“Why aren’t they screaming?” — from Philip Larkin’s The Old Fools
The Scholastic Aptitude Test (SAT) is typically taken by students some time during their last two years in high school. It purports to assess how well test takers solve problems. However, the Big Problem for the students — for us all, truth be told — is that no matter how high they score on the examination, the nation’s momentum — the world’s — is going to give them a failing grade.
A failing grade in Life. What else would you call not being successful in addressing our collective crises? They are now responsible for making their own futures worth living for (because the older folks around them are not doing so), and they’re dropping the ball. They’re engaged in another game, the Big Contest centered on self-advancement. Getting into a good college, getting a good gig, and setting the stage for securing their slice of the American Dream.
But as both a 2016 documentary and a 2012 documentary make clear, an American Apocalypse is a distinct possibility, and fulfillment courtesy of the American Dream not something to bet on in Las Vegas unless you believe in extreme long shots coming in.
In short, after passing the SAT with flying colors in all categories, youngsters can look forward to:
- dying oceans;
- the increased likelihood of nuclear war;
- pesticide proliferation on the order of what Rachel Carson delineated;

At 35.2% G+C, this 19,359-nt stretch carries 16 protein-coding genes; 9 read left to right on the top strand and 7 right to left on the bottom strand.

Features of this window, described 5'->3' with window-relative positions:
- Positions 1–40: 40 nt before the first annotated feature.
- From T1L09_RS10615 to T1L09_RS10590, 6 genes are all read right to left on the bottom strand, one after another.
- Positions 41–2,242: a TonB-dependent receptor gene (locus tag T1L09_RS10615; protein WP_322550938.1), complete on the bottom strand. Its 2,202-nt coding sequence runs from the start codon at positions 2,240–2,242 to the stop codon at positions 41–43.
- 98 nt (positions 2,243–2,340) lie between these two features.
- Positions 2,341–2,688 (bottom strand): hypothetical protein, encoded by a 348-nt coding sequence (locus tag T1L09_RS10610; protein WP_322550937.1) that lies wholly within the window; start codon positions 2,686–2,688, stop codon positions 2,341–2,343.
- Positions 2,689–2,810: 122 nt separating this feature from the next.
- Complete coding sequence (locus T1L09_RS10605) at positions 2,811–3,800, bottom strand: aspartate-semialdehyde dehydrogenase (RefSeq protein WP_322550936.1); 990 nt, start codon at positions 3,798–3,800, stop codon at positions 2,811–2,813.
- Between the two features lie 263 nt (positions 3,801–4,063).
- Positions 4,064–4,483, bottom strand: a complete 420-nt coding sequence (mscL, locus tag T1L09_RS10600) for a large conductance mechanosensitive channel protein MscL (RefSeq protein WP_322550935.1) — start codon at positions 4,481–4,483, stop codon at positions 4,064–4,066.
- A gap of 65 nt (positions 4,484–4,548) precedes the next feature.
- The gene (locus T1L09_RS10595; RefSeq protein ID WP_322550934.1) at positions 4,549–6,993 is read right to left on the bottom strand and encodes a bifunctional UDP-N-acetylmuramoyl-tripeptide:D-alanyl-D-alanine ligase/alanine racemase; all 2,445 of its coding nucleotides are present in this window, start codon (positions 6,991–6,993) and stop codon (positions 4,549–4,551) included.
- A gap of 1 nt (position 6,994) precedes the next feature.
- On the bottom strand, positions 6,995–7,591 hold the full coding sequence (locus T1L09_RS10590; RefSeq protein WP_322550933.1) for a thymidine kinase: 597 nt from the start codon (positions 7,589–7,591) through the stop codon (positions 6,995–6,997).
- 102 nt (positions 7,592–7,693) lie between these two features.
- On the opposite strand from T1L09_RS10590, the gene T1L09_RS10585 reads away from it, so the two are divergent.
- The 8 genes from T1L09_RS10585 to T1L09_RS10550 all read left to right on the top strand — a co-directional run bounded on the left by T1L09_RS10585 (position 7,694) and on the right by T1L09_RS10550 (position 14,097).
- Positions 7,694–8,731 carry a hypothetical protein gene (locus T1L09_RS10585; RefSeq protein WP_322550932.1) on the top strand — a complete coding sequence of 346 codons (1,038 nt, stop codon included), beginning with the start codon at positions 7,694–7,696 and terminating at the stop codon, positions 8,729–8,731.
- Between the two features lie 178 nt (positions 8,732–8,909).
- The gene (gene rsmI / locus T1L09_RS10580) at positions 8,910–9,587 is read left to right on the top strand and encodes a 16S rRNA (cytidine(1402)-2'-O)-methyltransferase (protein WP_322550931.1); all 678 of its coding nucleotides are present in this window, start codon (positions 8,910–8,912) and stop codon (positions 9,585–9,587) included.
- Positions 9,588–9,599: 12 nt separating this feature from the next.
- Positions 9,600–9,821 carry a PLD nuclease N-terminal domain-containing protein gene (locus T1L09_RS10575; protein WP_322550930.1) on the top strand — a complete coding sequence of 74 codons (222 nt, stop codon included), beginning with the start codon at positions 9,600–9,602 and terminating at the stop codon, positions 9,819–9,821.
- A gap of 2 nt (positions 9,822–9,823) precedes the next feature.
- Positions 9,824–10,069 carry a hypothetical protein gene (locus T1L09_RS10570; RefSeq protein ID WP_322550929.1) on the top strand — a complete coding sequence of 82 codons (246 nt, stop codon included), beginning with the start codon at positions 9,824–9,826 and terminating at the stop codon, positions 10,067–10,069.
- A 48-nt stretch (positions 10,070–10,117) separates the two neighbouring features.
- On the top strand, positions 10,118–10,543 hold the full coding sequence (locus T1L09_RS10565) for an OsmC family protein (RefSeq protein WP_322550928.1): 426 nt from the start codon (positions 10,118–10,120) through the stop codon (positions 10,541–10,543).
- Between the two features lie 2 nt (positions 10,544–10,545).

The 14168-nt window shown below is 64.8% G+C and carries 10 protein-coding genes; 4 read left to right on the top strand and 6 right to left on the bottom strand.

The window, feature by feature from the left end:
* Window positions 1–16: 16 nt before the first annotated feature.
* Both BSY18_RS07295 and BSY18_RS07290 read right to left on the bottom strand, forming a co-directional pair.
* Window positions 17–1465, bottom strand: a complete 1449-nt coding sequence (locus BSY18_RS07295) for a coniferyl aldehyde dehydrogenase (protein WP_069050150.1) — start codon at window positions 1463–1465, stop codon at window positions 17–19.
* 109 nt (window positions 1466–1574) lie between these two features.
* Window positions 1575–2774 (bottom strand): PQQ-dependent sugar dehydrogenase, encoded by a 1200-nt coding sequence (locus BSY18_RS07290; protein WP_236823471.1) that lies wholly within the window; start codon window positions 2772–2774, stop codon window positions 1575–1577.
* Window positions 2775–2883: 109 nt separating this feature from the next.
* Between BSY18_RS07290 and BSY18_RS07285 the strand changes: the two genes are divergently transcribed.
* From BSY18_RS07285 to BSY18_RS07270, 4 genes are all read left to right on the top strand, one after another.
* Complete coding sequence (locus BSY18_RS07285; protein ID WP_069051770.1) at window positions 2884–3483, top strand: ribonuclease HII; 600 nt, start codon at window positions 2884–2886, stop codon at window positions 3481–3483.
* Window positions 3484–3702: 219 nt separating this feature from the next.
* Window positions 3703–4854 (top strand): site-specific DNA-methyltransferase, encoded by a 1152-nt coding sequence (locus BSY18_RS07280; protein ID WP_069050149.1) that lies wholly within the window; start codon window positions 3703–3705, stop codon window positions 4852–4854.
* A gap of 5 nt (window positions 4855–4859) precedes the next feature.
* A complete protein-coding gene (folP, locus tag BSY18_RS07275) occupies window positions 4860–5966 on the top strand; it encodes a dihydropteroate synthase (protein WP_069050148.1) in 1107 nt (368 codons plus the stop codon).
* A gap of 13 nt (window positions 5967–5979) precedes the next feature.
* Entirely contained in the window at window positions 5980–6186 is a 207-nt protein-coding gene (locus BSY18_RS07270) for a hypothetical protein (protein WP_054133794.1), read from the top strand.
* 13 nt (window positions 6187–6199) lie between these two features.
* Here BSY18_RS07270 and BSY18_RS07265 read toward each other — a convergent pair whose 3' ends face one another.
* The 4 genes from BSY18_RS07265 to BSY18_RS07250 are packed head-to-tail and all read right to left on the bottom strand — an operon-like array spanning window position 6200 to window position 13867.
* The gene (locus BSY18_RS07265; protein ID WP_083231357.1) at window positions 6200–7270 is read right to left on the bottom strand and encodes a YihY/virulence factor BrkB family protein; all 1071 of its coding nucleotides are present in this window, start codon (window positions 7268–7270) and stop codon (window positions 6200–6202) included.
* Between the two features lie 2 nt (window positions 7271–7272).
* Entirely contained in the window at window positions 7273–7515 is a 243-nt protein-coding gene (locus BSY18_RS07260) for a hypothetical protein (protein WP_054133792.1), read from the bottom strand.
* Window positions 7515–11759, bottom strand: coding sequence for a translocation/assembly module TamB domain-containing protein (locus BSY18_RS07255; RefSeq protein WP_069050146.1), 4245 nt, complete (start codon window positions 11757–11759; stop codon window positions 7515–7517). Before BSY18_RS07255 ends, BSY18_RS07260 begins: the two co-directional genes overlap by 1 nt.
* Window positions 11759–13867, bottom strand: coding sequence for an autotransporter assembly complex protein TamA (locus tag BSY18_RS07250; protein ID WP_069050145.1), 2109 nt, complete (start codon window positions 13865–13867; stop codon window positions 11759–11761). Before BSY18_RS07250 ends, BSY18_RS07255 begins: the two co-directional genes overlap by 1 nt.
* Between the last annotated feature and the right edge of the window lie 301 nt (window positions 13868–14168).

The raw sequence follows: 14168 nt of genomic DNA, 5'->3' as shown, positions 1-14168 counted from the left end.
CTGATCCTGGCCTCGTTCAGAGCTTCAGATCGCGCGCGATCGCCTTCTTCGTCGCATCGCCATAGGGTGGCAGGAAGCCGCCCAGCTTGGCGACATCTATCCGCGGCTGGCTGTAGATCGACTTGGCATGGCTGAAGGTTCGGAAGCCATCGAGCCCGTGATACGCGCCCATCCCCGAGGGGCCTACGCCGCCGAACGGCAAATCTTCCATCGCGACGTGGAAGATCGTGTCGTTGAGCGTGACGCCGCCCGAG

- the power of plutocratic forces becoming more powerful, making democracy impossible;
- atomized living becoming more and more popular, precluding meaningful movement in solidarity;
F (#6) is an appropriate place to stop, I think. For that’s the grade that should be given to the parents and educators who are enabling students with regard to their faith in the SAT tests. Faith meaning trust in what can come from successful SAT scores.
We must begin to scream the truth into the tone deaf ears of isolated, cynical youngsters. [Pause.] No, actually that won’t work, will it? We’ve got to scream in a new way to the tuned out.
But first we need to loudly proclaim that what SAT achievement represents is –with all the time and energy required — a passport over the precipice. As long as that isn’t declared clearly immediately, no talk about how experts will be using Science and Technology to save us down the line will mean anything.
For the spirit of Kurt Vonnegut’s Dr. Felix Hoenikker — a scientist who can’t get too worked up about people or morality — is who is taking over those realms. Guaranteeing the thrust of Cat’s Cradle — the end of the world as we know it, the world we love.
We’ve got to scream in a way that our powerless but slap happy youngsters, whose current top concern as juniors and seniors in high school is achieving top SAT scores, embrace a different priority. Unhappy youth, not even in a position to take the SAT exam, and all of us, are depending on them to get onto another track.
Truth be told, they’re singing the wrong song.
Annapurna Tosca Sriramarcel is a member of the Oxman Collective. She can be reached at firstname.lastname@example.org.